Home Recovery Opening the Door

Opening the Door

6 min read
0

My first bout with anorexia, when I was 30, came when I had a flashback of a childhood sexual assault that I had forgotten about. I was broken. I remember referring to myself as a rag doll, tossed to  the side when I no longer served a purpose. The memory made me feel vulnerable again, and I stopped eating in hopes that I would become so physically small that I would be invisible. Treatment meant I had to dig around in my past and pull out core beliefs about myself, which included feeling like I was not enough. Growing up with a learning disability, I had believed I would never be as worthy as everyone else and that I had deserved the pain inflicted on me as a child. Sacrificing myself and making others happy was where I believed my worth was, and at times, I still struggle with this core belief.

Working through the feelings, which I had neatly stuffed into the corners of mind, meant a lot of hard work. Doing it without acting on my eating disorder made it even harder. There were times when I thought I’d never move past the pain. People spoke of hope, but I had no way of seeing it. I will be honest: there were moments when I didn’t care if my eating disorder killed me. (If it weren’t for my children, I may have done it myself.) With professional help, I was able to move past the worst of the pain.

Today, it is the OA program that guides me to hope when I am feeling like I’m not enough or that I am damaged goods. Service gives me purpose when I’m feeling low. I have found that when I give support, I am given support, and when I reach out to a fellow, I am always touched by that person in return. It is the Steps, especially Step Eleven, that remind me my Higher Power is holding and rocking me when my inner child needs nurturing. I am not defined by what happened to me; rather, my experiences give me gifts to share and relate to others. I can now see that when my abuser tossed me to the side, it was my HP who caught me.

Do I wish I could never feel like the rag doll again? Sure. But that’s not the way healing works. Like an onion, I must revisit hurts, layer by layer, with different, maturing eyes. Each layer is easier now that I’ve built confidence in myself and the process. It is the OA program that keeps me from using my eating disorder to numb emotions when it is time for me to revisit events. OA has given me Tools to stay on the road of recovery, even during a storm of feelings. I have come to believe those feelings won’t kill me. After all, if I lived through the events, then I can handle living through the memories.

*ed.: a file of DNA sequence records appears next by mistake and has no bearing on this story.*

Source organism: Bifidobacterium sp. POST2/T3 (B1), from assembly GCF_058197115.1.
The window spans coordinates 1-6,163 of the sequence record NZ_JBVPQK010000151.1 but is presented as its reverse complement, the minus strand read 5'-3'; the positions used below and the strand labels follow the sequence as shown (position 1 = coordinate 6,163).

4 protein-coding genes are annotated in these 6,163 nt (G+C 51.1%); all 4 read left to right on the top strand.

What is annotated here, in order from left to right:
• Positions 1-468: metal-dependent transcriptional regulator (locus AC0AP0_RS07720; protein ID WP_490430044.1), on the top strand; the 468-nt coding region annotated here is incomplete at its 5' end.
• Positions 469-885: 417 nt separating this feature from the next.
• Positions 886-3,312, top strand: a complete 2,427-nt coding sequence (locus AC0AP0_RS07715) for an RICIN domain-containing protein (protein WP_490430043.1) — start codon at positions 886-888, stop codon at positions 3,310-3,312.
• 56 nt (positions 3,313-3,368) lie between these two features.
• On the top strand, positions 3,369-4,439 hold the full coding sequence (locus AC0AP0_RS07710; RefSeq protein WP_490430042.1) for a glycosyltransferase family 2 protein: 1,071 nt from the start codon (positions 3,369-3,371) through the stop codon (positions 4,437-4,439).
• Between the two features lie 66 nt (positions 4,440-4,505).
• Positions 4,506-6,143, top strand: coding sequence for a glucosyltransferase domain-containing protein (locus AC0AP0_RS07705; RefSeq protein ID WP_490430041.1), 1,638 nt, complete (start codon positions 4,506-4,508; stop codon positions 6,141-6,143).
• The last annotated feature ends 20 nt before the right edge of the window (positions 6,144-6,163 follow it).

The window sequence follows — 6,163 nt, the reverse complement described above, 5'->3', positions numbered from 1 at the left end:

By listening to the stories of my fellows, I have come to realize that we all have something we’re carrying with us, yet we are all enough. I need to share my pain and be honest when it’s tough because this opens the door for others to share their pain.

We don’t have to travel this journey alone: I am sometimes carried by my fellows, and at other times, I will be called to carry them. With the love of our Higher Power and of our fellows, our burdens will become lighter.

Thank you, OA, for giving me a safe space and safe people so I can heal.

— Kym, Aloha, Oregon USA

  • Only through Anonymity

    When I first came into Overeaters Anonymous, I quickly learned to respect anonymity: who I…
  • Thirty Days!

    I’ve reached my twenty-ninth day of abstinence. Tomorrow will be my weighing day and my hi…
  • Reach Out: Support Within

    Every December 12, OA groups and service boards around the world are encouraged to plan ev…
Load More Related Articles
  • Only through Anonymity

    When I first came into Overeaters Anonymous, I quickly learned to respect anonymity: who I…
  • Thirty Days!

    I’ve reached my twenty-ninth day of abstinence. Tomorrow will be my weighing day and my hi…
  • Reach Out: Support Within

    Every December 12, OA groups and service boards around the world are encouraged to plan ev…
Load More By kmcguire@oa.org
  • Thirty Days!

    I’ve reached my twenty-ninth day of abstinence. Tomorrow will be my weighing day and my hi…
  • A Series of Miracles

    In 2011, I weighed 534 pounds (242 kg) and was unable to walk due to sepsis from an E. col…
  • Shining Miracles

    Before I’d ever heard of OA or its Principles and practices, my only desire was to lose we…
Load More In Recovery
Comments are closed.

Check Also

Only through Anonymity

When I first came into Overeaters Anonymous, I quickly learned to respect anonymity: who I…